One of the most obvious signs of aging that everyone notices is gray hair. Although it can affect men and women at a relatively young age, it’s still viewed as something strictly reserved for old people. However, many people are still wondering what causes gray hair.
What Exactly Causes Gray Hair?
There are a few factors that contribute to this change. Age certainly plays a huge role. By age 50 about half of the people in the world have more than 50% gray hair on their heads. This is often referred to by dermatologists as the 50-50-50 rule. Most people by the age of 50 have come to terms with the fact that gray hair is all but inevitable, but some have the hair treated to bring back a youthful appearance. Those looking at coloring their hair need to understand that gray hair does not always take to dye. It might take a few tries to get the intended look.
Stress and Gray Hair
Dermatologists have always linked stress with several skin and hair issues. This is the body’s reaction to being put under pressure-filled situations. The hair can start growing gray, or it can fall out altogether in some cases. When hair falls out due to stress, it can begin to grow back a different color. This is one reason as to why some people seemingly go gray out of the blue. Stress accelerates the process.
There are many reasons to avoid smoking, unhealthy foods, and other bad habits daily. One of them is to help to avoid developing gray hair. Smoking has long been considered very stressful on the entire body. Cutting out smoking is beneficial in a lot of ways, but it might be the difference between holding onto your natural color or not. Certain foods also contribute to healthy hair pigment. Foods with a lot of vitamins and nutrients can help feed the hair and make it look healthy all year long. Liver and carrots are just a few examples of these beneficial foods.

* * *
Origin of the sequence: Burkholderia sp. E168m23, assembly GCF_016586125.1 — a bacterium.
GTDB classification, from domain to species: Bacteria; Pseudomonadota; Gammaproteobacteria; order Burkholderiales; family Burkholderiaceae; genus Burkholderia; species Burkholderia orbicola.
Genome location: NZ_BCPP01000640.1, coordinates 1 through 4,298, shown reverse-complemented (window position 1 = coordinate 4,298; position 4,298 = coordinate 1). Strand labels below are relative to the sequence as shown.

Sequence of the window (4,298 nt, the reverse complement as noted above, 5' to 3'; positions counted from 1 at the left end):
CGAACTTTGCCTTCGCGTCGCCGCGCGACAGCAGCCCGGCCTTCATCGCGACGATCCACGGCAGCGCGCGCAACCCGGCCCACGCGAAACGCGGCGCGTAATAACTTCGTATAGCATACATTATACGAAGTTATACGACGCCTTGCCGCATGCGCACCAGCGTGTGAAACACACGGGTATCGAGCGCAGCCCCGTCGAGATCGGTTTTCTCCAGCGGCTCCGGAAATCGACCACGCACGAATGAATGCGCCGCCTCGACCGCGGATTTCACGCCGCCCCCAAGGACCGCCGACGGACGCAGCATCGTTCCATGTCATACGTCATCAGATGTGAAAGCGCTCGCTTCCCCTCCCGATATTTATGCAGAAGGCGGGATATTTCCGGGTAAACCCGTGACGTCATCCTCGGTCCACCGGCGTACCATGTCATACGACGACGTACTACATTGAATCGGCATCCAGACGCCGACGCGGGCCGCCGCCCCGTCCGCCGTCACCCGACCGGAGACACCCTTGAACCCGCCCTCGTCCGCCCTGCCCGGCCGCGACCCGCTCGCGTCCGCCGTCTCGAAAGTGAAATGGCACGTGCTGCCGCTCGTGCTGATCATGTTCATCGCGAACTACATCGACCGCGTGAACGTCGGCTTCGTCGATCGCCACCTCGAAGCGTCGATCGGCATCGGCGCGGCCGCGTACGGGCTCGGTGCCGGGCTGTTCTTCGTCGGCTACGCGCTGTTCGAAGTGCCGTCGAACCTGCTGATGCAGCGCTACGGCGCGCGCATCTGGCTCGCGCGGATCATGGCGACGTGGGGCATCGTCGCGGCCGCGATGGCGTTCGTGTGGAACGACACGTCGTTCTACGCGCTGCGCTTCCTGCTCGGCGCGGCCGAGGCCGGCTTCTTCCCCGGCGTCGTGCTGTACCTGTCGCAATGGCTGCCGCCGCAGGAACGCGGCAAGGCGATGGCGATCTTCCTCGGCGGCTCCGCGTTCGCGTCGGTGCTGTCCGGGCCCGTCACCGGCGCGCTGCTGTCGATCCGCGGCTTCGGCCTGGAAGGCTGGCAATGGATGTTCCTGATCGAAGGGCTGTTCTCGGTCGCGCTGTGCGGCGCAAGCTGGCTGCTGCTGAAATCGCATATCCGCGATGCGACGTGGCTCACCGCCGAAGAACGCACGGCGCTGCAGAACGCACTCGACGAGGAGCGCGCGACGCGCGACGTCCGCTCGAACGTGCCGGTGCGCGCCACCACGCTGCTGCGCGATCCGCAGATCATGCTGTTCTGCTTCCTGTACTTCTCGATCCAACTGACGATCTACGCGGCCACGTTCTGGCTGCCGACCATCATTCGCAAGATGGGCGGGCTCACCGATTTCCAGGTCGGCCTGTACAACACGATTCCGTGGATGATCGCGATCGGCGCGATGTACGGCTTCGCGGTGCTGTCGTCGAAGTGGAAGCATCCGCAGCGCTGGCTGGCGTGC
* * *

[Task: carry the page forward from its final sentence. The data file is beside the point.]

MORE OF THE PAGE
Genes and Ethnicity
Some people are prone to turning gray at a young age based on factors they are born with. Turning gray prematurely is hereditary, so if your parents were gray in their 20s, there is a good chance you will be as well. Scientists are still trying to figure out why lighter skinned people tend to turn gray earlier than darker skin people. Caucasians on average see gray hairs growing in at an early age, and redheads are the earliest. On the other end, those with dark skin might not see gray hair until well into their 40s.
Dealing with Gray Hair
While a lot is known about gray hair these days, there are still a lot of unknowns. It’s simply impossible to predict who will turn gray prematurely, and at what age. Dermatologists can make educated guesses, but it’s never an exact science. To increase the chances of avoiding gray hair, live a healthy, stress-free lifestyle. Avoid smoking, heavy drinking or drugs. Gray hair might still show up, but at least you can do some things to slow its progress.